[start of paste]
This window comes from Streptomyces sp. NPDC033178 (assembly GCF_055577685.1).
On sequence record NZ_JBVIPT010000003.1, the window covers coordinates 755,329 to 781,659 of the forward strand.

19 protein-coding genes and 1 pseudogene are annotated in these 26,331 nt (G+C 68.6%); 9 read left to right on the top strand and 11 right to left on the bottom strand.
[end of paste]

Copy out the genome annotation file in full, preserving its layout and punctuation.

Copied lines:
This window comes from Streptomyces sp. NPDC033178 (assembly GCF_055577685.1).
On sequence record NZ_JBVIPT010000003.1, the window covers coordinates 755,329 to 781,659 of the forward strand.

19 protein-coding genes and 1 pseudogene are annotated in these 26,331 nt (G+C 68.6%); 9 read left to right on the top strand and 11 right to left on the bottom strand.